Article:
“That horse has been beat!” is her opinion. Sometimes you can look at a horse and just tell. He’s showing every sign, and he has been passed from owner to owner. Abuse is always possible, but working with him, I don’t think he’s literally been beaten. Who’s right?
The horse is. It’s my As-If Rule. His history doesn’t matter that much. If he acts as-if he has been beaten, I believe him. It would be silly to fight with him about it. To build trust someone has to offer it first, so I’ll take him at his word and begin a safe, slow training approach, and continue listening.
Sometimes a horse and rider have a misunderstanding. Maybe the rider thinks that the horse knows what she’s asking him and he’s refusing for no good reason! And maybe that horse is all resistance: upside down, tense, and saying in every non-verbal way that he can, “Are you nuts?!” Just stop. Continuing the same discourse (the same cue) louder and louder doesn’t make it any clearer.
If you feel like the bickerfest is degenerating to a brawl, I have the answer. You may not like it: Your horse is right. Listen to him.
First, if you’re fighting, you’ve lost already. Second, there’s no negotiating power in being right if it makes your horse wrong. Dominance is a poor excuse for positive leadership. But if you can find common ground, like accepting where things are, you can start from a non-adversarial place and then negotiate the direction you want it to go.
Does your horse have an issue with a thing, like trailering, or the mounting block, or the canter depart? Horses are almost never actually afraid of the thing. They just know that the thing is the location where fight starts. They hate fighting so they resist the thing, then we resist, and it escalates until everyone is frustrated or mad.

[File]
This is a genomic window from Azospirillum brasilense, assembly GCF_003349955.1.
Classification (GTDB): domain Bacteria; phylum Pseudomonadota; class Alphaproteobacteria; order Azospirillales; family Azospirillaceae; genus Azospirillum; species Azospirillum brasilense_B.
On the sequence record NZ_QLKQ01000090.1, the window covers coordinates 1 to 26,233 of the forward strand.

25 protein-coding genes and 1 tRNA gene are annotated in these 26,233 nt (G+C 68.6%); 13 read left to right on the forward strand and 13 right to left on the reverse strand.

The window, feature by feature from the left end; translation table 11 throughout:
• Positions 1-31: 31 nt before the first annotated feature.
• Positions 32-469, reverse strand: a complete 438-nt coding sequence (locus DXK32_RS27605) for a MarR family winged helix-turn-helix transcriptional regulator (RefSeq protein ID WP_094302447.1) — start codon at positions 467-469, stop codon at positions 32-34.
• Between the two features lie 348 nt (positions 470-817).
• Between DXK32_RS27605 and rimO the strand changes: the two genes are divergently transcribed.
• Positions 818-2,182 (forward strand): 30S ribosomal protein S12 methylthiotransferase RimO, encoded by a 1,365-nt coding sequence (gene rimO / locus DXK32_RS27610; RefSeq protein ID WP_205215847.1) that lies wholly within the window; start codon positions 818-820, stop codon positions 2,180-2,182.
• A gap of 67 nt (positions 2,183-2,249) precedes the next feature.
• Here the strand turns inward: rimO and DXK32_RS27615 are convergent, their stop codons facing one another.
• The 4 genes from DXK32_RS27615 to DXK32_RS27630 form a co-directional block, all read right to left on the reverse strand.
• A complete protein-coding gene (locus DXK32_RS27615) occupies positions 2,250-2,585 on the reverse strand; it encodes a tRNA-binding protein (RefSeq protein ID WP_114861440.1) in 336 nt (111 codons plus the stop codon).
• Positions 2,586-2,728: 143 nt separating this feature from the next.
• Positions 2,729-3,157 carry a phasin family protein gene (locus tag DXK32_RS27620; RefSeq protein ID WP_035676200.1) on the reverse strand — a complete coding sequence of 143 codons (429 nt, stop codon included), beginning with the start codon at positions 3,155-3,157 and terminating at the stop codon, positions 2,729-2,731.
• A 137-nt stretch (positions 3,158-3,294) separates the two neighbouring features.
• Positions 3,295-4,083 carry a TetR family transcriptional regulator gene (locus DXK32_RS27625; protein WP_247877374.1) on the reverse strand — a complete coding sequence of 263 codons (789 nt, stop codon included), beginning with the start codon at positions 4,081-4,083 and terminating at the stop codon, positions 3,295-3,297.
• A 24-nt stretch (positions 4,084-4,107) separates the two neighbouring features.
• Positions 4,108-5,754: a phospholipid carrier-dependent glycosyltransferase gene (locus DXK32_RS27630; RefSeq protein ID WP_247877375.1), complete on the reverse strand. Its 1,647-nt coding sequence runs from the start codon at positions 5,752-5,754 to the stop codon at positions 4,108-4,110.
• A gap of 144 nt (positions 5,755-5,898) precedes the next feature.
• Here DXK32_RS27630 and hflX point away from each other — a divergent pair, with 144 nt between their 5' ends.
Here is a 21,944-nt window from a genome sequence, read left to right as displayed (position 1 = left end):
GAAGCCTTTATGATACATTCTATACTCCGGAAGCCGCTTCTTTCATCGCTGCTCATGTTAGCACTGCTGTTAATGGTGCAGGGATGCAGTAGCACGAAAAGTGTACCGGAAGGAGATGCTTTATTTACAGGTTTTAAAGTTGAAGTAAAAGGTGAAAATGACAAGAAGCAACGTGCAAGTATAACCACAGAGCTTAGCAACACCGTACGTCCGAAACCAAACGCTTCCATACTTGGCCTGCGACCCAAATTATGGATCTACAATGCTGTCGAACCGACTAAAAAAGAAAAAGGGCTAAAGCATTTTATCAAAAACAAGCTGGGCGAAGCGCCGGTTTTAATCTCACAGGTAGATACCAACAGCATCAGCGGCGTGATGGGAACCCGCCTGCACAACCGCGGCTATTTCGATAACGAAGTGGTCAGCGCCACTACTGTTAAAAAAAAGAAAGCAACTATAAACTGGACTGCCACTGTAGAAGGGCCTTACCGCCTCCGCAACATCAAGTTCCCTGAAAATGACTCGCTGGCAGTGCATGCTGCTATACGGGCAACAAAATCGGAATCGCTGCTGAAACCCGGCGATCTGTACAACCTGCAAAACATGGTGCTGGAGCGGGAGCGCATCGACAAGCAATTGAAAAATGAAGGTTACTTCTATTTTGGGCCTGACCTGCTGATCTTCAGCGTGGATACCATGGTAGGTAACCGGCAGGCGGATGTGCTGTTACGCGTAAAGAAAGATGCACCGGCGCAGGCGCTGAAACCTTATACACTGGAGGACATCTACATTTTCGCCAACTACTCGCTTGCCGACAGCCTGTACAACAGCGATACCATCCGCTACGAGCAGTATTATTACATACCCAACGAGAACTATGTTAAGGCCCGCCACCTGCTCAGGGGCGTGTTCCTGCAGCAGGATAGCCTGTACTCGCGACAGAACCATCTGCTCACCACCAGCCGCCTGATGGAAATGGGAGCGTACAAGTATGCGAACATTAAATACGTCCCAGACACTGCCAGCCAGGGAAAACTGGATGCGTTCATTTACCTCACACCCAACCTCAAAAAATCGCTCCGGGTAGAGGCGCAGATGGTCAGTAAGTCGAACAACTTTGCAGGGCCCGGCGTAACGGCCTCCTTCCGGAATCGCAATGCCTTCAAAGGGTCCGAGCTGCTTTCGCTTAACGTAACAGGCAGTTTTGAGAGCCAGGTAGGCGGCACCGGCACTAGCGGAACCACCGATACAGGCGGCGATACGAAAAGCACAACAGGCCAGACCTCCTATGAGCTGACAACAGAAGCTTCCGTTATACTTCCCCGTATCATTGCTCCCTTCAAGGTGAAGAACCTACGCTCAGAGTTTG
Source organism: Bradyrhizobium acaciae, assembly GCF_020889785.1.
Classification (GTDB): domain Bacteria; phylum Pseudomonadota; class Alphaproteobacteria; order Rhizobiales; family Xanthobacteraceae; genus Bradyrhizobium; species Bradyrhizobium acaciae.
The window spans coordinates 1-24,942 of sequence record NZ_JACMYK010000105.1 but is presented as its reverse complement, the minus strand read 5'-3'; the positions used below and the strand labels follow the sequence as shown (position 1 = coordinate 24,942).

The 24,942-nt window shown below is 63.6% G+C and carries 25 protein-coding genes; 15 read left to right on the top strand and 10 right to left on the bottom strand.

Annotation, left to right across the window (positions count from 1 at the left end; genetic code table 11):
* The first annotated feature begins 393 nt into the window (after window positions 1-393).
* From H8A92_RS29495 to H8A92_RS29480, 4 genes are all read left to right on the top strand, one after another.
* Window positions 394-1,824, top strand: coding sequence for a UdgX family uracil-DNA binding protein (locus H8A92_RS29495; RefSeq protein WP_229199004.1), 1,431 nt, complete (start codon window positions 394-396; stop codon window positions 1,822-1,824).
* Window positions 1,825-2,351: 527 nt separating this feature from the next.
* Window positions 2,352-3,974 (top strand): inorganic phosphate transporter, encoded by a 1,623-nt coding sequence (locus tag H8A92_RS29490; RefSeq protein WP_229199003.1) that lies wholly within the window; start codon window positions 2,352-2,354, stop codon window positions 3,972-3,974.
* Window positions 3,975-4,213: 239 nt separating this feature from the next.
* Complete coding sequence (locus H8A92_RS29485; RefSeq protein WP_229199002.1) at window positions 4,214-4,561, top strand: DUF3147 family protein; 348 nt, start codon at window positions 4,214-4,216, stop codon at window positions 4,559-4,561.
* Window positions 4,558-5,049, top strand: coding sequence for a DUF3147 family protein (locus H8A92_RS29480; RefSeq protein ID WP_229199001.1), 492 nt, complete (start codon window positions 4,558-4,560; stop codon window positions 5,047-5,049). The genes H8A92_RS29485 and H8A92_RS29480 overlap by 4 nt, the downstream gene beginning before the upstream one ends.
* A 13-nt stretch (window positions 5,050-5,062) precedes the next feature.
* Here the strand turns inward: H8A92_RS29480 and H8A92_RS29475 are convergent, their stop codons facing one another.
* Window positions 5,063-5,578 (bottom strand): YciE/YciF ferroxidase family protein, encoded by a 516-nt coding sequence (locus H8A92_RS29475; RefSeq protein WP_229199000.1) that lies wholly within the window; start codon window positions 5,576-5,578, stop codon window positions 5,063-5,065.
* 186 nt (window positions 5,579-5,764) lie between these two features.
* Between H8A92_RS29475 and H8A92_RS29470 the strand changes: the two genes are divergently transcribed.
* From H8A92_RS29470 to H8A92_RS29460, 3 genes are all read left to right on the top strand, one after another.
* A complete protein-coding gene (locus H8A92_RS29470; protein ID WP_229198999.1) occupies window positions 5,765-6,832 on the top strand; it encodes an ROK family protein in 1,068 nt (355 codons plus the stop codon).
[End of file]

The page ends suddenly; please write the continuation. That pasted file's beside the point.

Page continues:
The biggest part of fighting with a horse isn’t even physical. Most fights are passive-aggressive mental resistance: a rider’s willful temper or an obstinate grudge or even being consistently disappointed makes your horse feel as-if it’s a death march and war is hell.
Just stop fighting. Flash him a peace sign and smile. “Nothing will end war unless the people themselves refuse to go to war.” Albert Einstein, (not quoted enough in horse blogs.)
Instead of resisting, listen to your horse. Try a release; take a breath, and ask smaller, so that he can release easier. Cue more simply if he acts as-if he’s confused. When he gives you a tiny bit of what you were asking, praise him generously, so the reward is bigger than the correction. Celebrate peace!
The very best thing about the As-If Rule is that it works both directions. So, if the human acts as-if she is a coyote, sneaking around on egg-shells, stalking the horse, the horse believes it. If the human acts as-if everything is difficult, adversarial, and the result is never good enough, the horse believes it. And truly, if the human acts as-if work is play, there’s no hurry, and her horse is totally perfect, then that’s what her horse believes.
Staying positive is more than a mood. It’s the start of a tendency that the As-If Rule amplifies, creating a happy, responsive horse. When you feel a need to discipline something, your mood is a good place to start.
Anna Blake, Infinity Farm.